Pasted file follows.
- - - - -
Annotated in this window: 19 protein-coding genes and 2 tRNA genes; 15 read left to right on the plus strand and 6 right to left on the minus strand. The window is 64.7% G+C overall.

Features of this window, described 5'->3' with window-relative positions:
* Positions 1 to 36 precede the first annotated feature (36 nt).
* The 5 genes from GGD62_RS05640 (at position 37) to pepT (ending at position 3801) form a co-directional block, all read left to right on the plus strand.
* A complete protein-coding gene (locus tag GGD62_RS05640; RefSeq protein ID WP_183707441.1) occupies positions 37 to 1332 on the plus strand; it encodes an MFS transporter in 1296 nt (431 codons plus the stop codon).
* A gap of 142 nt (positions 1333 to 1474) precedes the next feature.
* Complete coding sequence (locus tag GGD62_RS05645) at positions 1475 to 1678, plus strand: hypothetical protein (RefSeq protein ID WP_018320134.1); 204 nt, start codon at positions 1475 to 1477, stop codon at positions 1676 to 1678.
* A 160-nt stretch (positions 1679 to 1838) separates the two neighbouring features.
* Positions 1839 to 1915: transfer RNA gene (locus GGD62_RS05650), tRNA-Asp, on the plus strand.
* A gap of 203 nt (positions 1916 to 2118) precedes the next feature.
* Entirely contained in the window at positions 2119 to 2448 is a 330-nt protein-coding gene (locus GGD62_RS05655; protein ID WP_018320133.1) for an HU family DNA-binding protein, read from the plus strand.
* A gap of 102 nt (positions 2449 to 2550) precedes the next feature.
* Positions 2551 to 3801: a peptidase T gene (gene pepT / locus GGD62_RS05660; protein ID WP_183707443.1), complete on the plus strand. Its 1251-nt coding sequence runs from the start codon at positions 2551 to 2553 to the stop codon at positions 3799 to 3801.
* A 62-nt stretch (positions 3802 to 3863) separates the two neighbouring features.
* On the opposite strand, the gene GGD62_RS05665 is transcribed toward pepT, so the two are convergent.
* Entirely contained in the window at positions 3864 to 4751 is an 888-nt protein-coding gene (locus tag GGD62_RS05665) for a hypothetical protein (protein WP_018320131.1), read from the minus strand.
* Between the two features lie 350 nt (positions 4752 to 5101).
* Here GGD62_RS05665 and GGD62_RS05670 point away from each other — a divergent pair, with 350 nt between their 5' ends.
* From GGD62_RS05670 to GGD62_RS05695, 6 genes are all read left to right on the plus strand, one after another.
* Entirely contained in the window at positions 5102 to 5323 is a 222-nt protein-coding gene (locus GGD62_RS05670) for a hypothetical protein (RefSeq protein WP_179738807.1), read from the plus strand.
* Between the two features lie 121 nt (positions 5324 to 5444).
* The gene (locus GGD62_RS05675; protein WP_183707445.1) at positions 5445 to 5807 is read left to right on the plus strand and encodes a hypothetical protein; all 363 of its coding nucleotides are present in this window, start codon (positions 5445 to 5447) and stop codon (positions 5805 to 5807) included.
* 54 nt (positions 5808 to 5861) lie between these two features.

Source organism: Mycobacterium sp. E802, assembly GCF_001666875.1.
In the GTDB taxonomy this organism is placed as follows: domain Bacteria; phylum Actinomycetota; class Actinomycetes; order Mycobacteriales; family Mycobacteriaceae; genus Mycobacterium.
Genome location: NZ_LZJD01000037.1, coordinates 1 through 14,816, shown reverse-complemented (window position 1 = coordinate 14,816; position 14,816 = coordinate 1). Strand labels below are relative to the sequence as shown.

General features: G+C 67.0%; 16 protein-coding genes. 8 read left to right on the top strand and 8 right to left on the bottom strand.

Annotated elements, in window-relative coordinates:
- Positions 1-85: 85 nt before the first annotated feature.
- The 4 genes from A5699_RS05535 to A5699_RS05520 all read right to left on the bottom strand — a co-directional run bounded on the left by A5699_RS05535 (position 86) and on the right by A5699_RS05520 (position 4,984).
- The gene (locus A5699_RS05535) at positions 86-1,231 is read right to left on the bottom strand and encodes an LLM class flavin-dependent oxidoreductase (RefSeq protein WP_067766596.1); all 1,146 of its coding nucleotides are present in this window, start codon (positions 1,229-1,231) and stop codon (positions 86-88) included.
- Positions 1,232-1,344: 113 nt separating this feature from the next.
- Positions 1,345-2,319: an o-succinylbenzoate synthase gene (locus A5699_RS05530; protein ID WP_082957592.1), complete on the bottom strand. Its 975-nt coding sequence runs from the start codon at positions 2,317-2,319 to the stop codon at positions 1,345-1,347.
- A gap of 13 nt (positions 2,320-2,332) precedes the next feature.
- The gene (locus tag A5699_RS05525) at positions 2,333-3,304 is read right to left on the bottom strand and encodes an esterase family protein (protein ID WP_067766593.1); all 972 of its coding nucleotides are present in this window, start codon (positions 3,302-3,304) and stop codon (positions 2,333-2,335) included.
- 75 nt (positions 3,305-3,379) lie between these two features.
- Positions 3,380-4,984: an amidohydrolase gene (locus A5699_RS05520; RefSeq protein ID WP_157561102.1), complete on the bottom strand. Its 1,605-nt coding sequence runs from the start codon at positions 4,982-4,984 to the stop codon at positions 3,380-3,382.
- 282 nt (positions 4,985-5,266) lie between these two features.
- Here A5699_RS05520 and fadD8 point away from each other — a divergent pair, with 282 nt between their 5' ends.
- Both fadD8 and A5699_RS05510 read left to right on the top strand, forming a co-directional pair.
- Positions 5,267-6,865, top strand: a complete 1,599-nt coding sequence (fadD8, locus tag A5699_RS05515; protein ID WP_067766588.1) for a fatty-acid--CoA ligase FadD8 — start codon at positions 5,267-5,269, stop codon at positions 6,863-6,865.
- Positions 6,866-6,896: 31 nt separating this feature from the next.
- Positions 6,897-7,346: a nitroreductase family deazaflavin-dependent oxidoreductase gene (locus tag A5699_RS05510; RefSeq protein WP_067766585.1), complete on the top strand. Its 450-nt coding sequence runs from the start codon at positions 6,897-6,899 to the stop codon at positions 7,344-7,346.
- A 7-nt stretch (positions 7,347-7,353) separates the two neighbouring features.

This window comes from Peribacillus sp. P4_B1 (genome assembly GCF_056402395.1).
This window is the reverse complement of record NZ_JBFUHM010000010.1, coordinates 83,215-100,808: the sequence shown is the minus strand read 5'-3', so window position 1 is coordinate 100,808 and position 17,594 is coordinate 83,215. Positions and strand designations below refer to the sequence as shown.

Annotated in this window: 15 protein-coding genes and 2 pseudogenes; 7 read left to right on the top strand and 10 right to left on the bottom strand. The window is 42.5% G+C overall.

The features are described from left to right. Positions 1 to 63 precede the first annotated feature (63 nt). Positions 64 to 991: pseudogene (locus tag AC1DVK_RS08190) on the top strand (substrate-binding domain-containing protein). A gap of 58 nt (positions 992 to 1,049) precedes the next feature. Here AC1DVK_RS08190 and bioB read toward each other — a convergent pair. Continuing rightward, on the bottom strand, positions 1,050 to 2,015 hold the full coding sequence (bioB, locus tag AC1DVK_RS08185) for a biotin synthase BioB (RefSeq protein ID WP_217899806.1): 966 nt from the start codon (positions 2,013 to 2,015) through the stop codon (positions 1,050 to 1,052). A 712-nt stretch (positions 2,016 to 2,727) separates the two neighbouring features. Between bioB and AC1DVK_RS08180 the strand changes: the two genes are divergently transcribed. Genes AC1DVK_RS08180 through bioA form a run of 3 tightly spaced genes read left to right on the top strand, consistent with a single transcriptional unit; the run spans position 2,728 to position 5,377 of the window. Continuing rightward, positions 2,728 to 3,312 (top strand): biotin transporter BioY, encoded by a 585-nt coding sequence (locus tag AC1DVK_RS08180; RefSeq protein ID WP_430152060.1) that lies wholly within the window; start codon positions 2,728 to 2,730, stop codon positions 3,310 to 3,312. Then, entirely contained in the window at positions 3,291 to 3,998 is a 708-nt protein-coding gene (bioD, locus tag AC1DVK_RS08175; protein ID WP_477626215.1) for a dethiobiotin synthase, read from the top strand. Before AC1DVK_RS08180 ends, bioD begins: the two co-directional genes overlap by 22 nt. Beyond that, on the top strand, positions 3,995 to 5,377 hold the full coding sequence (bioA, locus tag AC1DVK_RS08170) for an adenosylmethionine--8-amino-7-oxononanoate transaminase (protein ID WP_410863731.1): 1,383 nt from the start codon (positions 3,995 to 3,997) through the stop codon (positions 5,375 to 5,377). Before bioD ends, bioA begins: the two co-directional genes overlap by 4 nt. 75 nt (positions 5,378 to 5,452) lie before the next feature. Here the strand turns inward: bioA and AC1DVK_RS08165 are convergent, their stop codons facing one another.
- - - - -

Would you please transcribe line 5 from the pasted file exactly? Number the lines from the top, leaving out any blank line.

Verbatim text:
* A complete protein-coding gene (locus tag GGD62_RS05640; RefSeq protein ID WP_183707441.1) occupies positions 37 to 1332 on the plus strand; it encodes an MFS transporter in 1296 nt (431 codons plus the stop codon).